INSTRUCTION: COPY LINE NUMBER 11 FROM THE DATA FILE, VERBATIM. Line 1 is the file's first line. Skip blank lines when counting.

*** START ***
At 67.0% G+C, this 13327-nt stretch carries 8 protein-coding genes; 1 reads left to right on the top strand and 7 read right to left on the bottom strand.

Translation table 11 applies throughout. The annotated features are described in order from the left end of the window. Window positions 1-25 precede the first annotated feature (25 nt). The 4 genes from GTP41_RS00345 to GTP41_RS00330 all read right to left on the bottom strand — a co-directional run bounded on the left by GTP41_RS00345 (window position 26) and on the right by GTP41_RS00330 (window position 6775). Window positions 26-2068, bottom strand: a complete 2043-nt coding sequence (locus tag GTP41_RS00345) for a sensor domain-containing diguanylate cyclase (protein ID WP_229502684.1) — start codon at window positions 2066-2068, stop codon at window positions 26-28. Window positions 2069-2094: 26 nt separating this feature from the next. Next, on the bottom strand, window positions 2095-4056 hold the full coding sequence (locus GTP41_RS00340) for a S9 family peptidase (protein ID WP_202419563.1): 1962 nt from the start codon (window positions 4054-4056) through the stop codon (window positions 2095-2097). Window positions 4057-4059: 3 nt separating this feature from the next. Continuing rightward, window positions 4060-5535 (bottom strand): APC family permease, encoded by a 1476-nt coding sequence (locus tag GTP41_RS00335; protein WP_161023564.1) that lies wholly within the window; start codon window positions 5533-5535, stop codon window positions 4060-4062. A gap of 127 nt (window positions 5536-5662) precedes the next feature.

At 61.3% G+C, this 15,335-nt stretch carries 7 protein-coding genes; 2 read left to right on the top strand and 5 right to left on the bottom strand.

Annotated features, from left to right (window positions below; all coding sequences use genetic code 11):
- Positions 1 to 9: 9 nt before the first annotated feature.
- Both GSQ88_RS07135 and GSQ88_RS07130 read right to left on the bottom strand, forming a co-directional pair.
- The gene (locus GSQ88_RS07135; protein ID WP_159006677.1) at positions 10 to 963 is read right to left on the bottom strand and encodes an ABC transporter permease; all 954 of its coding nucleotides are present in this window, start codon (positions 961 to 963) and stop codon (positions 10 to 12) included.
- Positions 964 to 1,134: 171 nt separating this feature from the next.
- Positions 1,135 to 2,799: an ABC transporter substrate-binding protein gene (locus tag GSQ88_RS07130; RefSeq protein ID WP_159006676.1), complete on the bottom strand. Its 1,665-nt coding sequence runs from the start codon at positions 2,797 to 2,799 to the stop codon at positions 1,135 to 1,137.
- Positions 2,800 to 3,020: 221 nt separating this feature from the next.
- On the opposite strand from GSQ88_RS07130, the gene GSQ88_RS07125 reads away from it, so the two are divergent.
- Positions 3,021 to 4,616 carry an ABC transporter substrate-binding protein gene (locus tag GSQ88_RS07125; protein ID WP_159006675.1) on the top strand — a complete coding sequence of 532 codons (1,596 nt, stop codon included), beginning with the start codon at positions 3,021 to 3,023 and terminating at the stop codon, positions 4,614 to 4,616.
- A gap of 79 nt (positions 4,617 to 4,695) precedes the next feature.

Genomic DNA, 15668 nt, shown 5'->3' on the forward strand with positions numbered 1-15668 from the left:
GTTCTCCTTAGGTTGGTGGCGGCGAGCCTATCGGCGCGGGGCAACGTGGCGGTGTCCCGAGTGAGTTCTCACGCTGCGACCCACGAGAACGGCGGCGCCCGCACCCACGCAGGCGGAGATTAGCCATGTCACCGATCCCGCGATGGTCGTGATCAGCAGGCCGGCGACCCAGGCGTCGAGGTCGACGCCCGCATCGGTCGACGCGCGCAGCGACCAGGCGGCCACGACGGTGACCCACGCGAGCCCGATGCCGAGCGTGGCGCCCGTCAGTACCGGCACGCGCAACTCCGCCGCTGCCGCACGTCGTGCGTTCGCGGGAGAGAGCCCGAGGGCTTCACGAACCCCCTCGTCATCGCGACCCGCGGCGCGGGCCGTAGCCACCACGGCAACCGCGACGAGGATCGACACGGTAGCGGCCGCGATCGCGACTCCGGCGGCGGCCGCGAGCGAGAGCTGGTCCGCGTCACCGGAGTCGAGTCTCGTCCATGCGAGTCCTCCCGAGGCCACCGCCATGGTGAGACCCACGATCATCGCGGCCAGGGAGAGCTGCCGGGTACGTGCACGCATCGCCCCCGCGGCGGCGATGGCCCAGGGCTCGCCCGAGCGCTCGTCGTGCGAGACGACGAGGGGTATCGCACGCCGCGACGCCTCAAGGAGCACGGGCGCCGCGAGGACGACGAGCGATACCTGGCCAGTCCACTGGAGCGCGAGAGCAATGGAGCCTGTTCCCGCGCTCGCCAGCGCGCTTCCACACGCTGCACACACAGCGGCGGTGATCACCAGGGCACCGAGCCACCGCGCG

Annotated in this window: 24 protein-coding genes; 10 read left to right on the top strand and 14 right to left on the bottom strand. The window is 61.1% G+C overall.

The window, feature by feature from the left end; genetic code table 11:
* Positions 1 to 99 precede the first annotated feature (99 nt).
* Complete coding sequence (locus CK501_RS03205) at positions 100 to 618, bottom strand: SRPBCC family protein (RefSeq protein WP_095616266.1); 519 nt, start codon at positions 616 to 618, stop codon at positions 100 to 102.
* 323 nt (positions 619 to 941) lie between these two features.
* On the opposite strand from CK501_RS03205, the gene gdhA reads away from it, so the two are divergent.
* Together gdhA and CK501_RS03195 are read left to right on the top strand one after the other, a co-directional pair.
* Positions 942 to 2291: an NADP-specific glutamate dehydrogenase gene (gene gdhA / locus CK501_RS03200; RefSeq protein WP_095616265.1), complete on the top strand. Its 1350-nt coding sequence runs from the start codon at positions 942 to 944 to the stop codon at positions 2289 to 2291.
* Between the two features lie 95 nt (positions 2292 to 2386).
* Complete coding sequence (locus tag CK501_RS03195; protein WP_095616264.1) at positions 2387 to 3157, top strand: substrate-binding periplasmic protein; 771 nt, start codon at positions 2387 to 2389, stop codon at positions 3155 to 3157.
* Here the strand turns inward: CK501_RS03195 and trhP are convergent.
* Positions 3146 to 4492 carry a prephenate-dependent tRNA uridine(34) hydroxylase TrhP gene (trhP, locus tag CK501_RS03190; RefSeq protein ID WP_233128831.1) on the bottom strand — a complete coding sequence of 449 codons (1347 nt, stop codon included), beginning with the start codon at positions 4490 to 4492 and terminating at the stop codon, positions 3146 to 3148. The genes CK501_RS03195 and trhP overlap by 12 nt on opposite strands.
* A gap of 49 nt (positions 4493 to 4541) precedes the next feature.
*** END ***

- On the opposite strand from GSQ88_RS07130, the gene GSQ88_RS07125 reads away from it, so the two are divergent.